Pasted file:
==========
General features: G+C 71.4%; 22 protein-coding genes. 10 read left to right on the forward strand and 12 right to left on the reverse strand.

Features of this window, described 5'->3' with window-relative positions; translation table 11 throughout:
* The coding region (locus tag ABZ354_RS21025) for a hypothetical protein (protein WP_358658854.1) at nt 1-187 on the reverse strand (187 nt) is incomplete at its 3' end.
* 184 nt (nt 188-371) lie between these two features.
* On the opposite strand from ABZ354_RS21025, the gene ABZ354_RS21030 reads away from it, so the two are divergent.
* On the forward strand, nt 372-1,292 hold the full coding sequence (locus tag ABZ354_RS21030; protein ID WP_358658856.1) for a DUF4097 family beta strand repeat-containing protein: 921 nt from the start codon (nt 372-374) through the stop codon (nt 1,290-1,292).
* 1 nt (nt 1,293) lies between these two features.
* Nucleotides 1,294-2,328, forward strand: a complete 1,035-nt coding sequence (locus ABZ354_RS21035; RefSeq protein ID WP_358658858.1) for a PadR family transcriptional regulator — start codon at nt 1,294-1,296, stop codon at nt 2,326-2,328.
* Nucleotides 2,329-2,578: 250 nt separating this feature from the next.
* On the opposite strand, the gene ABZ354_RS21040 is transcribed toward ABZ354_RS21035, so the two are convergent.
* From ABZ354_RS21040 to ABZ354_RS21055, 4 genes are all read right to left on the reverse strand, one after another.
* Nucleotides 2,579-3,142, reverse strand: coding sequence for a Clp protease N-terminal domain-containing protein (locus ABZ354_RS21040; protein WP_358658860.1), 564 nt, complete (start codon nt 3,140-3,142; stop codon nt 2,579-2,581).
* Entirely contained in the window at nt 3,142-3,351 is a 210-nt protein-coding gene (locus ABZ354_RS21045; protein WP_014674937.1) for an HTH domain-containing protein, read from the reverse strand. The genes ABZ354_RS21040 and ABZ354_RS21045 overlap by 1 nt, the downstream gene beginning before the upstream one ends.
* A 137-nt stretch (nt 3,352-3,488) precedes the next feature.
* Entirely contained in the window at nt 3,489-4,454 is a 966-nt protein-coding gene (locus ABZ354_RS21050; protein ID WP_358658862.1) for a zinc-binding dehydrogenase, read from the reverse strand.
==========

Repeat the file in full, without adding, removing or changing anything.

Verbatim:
General features: G+C 71.4%; 22 protein-coding genes. 10 read left to right on the forward strand and 12 right to left on the reverse strand.

Features of this window, described 5'->3' with window-relative positions; translation table 11 throughout:
* The coding region (locus tag ABZ354_RS21025) for a hypothetical protein (protein WP_358658854.1) at nt 1-187 on the reverse strand (187 nt) is incomplete at its 3' end.
* 184 nt (nt 188-371) lie between these two features.
* On the opposite strand from ABZ354_RS21025, the gene ABZ354_RS21030 reads away from it, so the two are divergent.
* On the forward strand, nt 372-1,292 hold the full coding sequence (locus tag ABZ354_RS21030; protein ID WP_358658856.1) for a DUF4097 family beta strand repeat-containing protein: 921 nt from the start codon (nt 372-374) through the stop codon (nt 1,290-1,292).
* 1 nt (nt 1,293) lies between these two features.
* Nucleotides 1,294-2,328, forward strand: a complete 1,035-nt coding sequence (locus ABZ354_RS21035; RefSeq protein ID WP_358658858.1) for a PadR family transcriptional regulator — start codon at nt 1,294-1,296, stop codon at nt 2,326-2,328.
* Nucleotides 2,329-2,578: 250 nt separating this feature from the next.
* On the opposite strand, the gene ABZ354_RS21040 is transcribed toward ABZ354_RS21035, so the two are convergent.
* From ABZ354_RS21040 to ABZ354_RS21055, 4 genes are all read right to left on the reverse strand, one after another.
* Nucleotides 2,579-3,142, reverse strand: coding sequence for a Clp protease N-terminal domain-containing protein (locus ABZ354_RS21040; protein WP_358658860.1), 564 nt, complete (start codon nt 3,140-3,142; stop codon nt 2,579-2,581).
* Entirely contained in the window at nt 3,142-3,351 is a 210-nt protein-coding gene (locus ABZ354_RS21045; protein WP_014674937.1) for an HTH domain-containing protein, read from the reverse strand. The genes ABZ354_RS21040 and ABZ354_RS21045 overlap by 1 nt, the downstream gene beginning before the upstream one ends.
* A 137-nt stretch (nt 3,352-3,488) precedes the next feature.
* Entirely contained in the window at nt 3,489-4,454 is a 966-nt protein-coding gene (locus ABZ354_RS21050; protein ID WP_358658862.1) for a zinc-binding dehydrogenase, read from the reverse strand.